ABSTRACT: Outpatient Follow-up After Treatment for Early Breast
Cancer: Updated Results After 5 Years
Abstract: The value of frequent outpatient follow-up in the first
few years after primary treatment for early breast cancer is
a controversial issue. Schedules involving 3-4 monthly visits
in the first 2-3 years and 6-monthly from years 3-5 are still
In this study we audited such a policy from a single
cancer centre, identifying a cohort of all 612 patients with
early breast cancer (pT1-3pN0-1NXM0) referred for adjuvant therapy
The hospital records were reviewed to ascertain patient and tumour
characteristics, the surgical and adjuvant treatment received,
the timing and sequencing of recurrences and their mode of detection.
Five hundred and five patients had breast conservation surgery.
The actuarial local recurrence-free survival rate at 5 years
in this group was 94.5%. Twenty-five of the 31 local recurrences
that occurred were the first site of relapse.
Eight (32%) of
these were detected at routine clinic appointments, seven (28%)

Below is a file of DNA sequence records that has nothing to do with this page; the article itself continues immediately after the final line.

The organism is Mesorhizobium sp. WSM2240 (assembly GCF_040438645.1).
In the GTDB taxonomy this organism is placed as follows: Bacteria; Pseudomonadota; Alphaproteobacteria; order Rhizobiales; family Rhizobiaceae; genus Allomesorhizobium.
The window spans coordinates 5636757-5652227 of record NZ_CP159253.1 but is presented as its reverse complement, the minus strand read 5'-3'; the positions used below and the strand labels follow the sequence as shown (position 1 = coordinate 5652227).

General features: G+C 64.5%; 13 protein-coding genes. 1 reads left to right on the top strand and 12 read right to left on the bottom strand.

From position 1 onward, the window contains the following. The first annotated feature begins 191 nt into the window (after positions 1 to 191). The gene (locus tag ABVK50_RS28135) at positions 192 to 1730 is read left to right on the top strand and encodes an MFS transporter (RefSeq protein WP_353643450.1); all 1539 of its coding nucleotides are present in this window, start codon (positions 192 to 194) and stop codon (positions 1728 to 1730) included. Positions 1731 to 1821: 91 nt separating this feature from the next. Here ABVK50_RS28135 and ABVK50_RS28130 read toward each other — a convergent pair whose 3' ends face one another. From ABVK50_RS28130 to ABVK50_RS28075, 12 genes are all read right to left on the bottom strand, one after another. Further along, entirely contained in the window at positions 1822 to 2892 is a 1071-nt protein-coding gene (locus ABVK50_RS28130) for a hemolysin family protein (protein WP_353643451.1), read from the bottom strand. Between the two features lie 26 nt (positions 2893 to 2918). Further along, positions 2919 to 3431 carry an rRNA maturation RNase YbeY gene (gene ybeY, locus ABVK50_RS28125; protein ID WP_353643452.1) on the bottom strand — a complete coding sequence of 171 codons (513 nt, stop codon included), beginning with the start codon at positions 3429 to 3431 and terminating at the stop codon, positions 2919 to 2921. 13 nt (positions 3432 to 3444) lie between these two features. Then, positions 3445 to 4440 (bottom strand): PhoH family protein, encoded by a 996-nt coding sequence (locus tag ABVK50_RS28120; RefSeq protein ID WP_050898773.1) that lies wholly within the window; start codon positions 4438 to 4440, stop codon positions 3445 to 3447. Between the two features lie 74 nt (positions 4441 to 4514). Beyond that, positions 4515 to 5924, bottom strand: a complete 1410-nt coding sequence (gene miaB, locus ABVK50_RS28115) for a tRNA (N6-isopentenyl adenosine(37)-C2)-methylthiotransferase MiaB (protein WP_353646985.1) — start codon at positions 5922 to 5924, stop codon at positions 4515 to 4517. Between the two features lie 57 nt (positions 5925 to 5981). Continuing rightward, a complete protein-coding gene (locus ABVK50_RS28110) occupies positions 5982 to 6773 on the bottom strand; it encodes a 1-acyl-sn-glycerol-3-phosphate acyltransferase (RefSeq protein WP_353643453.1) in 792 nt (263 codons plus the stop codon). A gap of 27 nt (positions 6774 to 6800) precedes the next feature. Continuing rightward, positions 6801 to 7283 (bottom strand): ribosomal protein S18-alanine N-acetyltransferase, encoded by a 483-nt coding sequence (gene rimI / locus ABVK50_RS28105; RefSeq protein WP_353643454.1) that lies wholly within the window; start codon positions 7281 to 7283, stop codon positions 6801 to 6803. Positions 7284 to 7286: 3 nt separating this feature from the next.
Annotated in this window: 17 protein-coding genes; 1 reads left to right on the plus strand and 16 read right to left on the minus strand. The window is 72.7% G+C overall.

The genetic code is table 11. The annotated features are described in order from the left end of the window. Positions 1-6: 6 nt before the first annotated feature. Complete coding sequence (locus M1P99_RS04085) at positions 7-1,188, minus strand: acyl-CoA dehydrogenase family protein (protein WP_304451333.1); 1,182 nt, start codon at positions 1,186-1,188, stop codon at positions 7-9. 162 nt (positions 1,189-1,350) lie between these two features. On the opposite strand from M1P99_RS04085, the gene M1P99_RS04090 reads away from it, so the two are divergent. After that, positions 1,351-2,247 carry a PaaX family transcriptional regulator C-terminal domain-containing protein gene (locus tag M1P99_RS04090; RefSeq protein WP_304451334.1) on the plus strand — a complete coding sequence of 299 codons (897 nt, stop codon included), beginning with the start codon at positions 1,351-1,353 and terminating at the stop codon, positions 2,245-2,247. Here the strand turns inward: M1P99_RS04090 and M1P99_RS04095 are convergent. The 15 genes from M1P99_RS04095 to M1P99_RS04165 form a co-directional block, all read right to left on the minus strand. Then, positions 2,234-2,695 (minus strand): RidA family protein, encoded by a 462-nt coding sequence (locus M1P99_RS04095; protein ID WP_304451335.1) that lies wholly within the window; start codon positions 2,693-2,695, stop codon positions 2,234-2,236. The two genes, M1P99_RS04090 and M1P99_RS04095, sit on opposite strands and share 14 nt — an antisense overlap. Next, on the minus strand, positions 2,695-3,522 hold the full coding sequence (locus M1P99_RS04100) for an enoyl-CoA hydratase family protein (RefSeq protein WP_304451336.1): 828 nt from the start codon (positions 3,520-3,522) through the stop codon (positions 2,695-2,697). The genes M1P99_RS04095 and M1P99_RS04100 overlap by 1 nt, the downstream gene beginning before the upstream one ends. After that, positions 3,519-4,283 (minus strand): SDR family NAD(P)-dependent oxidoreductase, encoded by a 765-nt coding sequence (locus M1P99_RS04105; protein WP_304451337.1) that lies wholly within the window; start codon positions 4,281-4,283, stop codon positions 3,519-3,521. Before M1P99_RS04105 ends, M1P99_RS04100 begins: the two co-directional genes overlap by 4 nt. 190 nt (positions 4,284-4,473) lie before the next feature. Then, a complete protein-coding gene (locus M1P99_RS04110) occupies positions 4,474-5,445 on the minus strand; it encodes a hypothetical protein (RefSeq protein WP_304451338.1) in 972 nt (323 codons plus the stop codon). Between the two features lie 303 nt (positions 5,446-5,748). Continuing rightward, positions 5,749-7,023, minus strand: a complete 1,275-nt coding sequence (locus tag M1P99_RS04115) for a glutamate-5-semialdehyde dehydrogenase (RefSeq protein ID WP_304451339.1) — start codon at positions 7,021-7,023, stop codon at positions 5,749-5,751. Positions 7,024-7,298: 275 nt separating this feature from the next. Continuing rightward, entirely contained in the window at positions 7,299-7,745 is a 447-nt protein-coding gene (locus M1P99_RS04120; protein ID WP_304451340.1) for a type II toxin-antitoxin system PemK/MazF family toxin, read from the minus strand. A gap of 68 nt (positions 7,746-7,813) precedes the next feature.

by routine mammography, and nine (36%) were interim referrals.
Significant risk factors for local recurrence identified were
lymph node status (P = 0.03) and tumour grade (P = 0.04).
One hundred and four patients underwent mastectomy. The actuarial
local recurrence-free survival at 5 years in this group was 85.4%.
Nine of the 13 local recurrences were the first site of relapse.
Six (66.7%) of these were detected at routine appointments.
significant risk factor for local recurrence identified was tumour
grade (P = 0.03).
Overall, 60.1% of metastases presented as interim referrals. Nodal
status, tumour grade and tumour stage were confirmed as significant
risk factors for metastasis (P <= 0.001).
Hazard rate analysis demonstrated a peak incidence of both local
and metastatic recurrences in the second year, diminishing thereafter.
This peak was largely confined to patients with tumours with
poor prognostic features.
We identified only eight patients out of a total of 612 followed
up as outpatients for 5 years who had local recurrences that
were detected at routine appointments and were amenable to salvage
surgery with the prospect of cure.
Therefore it is unlikely that
a reduction in the intensity of outpatient follow-up in the early
years after primary treatment will have a significant impact
on the overall mortality or morbidity of patients with early
Other models of follow-up are discussed, which
could work well provided good communication is maintained amongst
the health care professionals involved.
06/21/2001; Clinical Oncology
Corrine T gives her
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